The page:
The human rights records of most of the countries of South Asia have been criticised in the annual world report of the US State Department.
Security forces in Nepal came in for particular criticism
Nepal and Bangladesh are singled out for criticism, while the report says there have been improvements in Pakistan, despite "serious problems".
Indian security forces are criticised for "extrajudicial" killings.
The Sri Lankan police force is accused of torture, while Tamil Tiger rebels are accused of "arbitrary killings".
The Afghan government's human rights record is described as "poor", although the report says there were improvements in some areas.
The report, which covers 2004, does not comment on King Gyanendra's seizure of power in Nepal.
Bangladeshi police are accused of numerous abuses
But it criticises the lack of parliamentary elections in the kingdom, and the use of "arbitrary and unlawful lethal force" by the security forces.
"The government's human rights record remained poor, and it continued to commit numerous serious abuses," the report says.
Killings and other abuses by the security forces and paramilitaries allied to the Bangladeshi government took place, the report says.
Attacks on journalists and efforts to intimidate them have increased, it says.
"Virtually all journalists practised some self-censorship... The government's poor human rights record worsened, and it continued to commit numerous abuses."
Police were blamed for illegal killings, rape and other abuses. The Pakistani judiciary is described as "inefficient, corrupt and lacking independence".
Sectarian parties in Pakistan are accused of carrying out killings
"During the year, killings linked to sectarian, religious extremist, and terrorist groups continued," it says.
Honour killings and child trafficking remain major problems, the report says, even though there have been "some improvements" in Pakistan's human rights record.
The report says that India - like Sri Lanka - generally respects the rights of its citizens, even though "numerous serious problems" remain.
"Police and security forces were sometimes responsible for extrajudicial killings.
"Government officials often used special antiterrorism legislation to justify the excessive use of force while combating active insurgencies in Jammu and Kashmir and several north-eastern states."
"The government generally respected the human rights of its citizens," the report says, "however, there were serious problems in some areas."
Several people died in custody in Sri Lanka, says the report
"There were no reports of security forces committing politically motivated killings and no reports of disappearances; however, there were extensive reports of torture and 13 custodial deaths as a result of police torture."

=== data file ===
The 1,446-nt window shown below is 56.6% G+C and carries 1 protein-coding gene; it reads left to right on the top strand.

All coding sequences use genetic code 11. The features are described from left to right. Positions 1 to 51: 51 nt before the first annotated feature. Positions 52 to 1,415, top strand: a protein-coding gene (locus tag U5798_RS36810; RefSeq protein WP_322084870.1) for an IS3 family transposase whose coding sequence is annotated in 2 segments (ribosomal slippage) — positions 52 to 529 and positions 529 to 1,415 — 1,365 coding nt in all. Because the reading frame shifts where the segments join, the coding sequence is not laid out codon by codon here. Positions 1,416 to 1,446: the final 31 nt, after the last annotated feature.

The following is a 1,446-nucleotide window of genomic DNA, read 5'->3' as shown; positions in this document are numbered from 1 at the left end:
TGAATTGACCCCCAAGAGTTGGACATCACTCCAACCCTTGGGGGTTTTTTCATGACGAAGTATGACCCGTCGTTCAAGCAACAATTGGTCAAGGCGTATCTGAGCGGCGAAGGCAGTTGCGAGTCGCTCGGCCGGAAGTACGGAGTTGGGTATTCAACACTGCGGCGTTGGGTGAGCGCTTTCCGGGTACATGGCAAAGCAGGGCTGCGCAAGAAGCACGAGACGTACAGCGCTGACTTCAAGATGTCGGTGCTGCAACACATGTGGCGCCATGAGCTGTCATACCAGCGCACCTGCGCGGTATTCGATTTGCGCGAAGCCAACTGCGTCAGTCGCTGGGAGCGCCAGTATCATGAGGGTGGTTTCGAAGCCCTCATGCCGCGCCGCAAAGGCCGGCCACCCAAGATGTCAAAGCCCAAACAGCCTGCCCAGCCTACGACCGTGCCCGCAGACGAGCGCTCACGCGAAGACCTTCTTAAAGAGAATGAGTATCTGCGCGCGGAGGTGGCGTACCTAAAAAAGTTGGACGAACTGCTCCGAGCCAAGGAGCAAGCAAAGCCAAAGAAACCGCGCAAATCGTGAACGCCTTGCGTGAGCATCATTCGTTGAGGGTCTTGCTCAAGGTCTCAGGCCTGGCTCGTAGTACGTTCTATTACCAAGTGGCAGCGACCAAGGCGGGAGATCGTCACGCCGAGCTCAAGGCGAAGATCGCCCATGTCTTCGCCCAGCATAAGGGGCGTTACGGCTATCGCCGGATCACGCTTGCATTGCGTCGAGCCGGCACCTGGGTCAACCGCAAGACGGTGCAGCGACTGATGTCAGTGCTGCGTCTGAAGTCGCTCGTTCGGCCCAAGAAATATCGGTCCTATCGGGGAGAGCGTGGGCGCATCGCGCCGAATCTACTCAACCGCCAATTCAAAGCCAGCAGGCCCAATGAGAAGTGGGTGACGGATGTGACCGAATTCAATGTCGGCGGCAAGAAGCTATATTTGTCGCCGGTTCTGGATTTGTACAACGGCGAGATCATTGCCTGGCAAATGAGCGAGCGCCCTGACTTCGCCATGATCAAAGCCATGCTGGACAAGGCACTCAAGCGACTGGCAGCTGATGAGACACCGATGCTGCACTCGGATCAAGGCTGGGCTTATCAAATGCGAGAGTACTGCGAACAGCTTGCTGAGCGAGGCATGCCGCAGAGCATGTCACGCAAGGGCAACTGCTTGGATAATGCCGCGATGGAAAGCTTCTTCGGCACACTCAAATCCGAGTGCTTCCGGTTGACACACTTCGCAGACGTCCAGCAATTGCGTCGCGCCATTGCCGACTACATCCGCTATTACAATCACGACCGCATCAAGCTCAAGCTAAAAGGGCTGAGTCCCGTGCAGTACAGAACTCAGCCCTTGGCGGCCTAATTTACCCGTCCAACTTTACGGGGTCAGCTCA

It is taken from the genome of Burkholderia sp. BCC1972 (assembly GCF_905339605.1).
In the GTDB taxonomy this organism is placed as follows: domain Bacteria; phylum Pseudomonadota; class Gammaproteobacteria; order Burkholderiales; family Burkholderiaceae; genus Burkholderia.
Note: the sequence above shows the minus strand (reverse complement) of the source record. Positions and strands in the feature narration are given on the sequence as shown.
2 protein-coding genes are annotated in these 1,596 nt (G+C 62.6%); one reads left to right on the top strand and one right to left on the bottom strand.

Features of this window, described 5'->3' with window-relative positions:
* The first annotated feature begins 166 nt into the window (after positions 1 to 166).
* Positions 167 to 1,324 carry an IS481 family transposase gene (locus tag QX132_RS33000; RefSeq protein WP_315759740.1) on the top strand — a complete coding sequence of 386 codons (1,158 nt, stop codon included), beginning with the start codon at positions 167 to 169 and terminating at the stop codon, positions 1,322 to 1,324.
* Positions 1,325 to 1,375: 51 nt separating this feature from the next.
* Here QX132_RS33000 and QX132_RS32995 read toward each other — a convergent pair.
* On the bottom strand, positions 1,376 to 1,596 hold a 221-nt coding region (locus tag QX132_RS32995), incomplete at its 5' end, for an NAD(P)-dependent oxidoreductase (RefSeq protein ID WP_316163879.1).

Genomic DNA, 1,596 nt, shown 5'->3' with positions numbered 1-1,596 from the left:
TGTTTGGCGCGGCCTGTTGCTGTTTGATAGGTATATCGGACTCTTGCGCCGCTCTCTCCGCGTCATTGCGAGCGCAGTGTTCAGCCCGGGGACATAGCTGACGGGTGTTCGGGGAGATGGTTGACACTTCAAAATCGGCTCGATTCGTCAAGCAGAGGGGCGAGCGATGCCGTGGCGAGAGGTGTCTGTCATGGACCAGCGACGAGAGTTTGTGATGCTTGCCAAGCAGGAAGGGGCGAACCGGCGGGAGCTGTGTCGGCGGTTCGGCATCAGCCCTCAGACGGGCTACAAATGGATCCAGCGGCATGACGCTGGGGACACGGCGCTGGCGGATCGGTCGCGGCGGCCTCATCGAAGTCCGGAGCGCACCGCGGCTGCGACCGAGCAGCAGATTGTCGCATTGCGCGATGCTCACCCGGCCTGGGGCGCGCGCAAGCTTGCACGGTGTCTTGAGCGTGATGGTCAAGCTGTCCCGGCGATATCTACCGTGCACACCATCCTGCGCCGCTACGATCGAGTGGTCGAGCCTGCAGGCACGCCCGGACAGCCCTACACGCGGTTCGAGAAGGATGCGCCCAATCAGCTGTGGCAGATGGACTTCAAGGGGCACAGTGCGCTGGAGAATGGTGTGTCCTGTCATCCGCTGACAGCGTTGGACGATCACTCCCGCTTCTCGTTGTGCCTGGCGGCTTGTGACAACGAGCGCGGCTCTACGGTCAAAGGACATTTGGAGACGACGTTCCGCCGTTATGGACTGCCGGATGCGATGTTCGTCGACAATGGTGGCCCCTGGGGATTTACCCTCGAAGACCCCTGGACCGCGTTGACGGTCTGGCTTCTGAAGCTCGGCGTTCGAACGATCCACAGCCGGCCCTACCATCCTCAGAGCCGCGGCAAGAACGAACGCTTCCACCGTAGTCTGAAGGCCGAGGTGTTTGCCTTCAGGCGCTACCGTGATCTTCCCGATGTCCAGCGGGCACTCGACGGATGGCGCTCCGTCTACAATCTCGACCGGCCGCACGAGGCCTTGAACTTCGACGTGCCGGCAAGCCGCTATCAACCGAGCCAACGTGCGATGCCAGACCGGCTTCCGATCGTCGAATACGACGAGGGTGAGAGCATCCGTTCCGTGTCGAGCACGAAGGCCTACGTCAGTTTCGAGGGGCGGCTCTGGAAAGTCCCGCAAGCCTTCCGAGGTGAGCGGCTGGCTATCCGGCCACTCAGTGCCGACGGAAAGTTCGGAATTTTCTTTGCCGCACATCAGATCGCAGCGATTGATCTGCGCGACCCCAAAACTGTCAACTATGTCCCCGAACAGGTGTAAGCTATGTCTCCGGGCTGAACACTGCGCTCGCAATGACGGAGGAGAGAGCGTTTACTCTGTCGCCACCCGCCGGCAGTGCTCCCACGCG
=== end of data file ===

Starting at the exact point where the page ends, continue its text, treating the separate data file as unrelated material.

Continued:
The reports says prison conditions remain poor, and reports persist of arbitrary arrests and "institutionalised discrimination" against the minority Tamil community.
Strongest criticism is reserved for Tamil Tiger rebels who are accused of "arbitrary arrests, torture, abductions and harassment".
"The government's human rights record remained poor; although there were some improvements in a few areas, serious problems remain," the report says.
"There were instances where local security forces and police committed extrajudicial killings, and officials used torture in prisons.
"Efforts to bring to justice serious human rights offenders were often ineffective; impunity from the law remained a serious concern."
"The government's human rights record remained poor; although there were some improvements in a few areas, problems remained," the report says.
In Bhutan, abuses remain although there are improvements
"The King exercised strong and direct power over security and sovereignty... and the government placed limitations on civil, political, and workers' rights.
"The government prohibited political parties, and none operated legally. Unlike in previous years, there were no reports of arbitrary arrest or detention."
"The government's human rights record remained poor; although there were some improvements in a few areas, serious problems remained," the report says.
"The president's power to appoint some members of the Parliament and the absence of political parties constrained citizens' ability to change their government.
"The government continued to impose constraints on freedom of the press and on the formation of political parties; however, on June 9, the President proposed numerous constitutional reforms including the right to form political parties."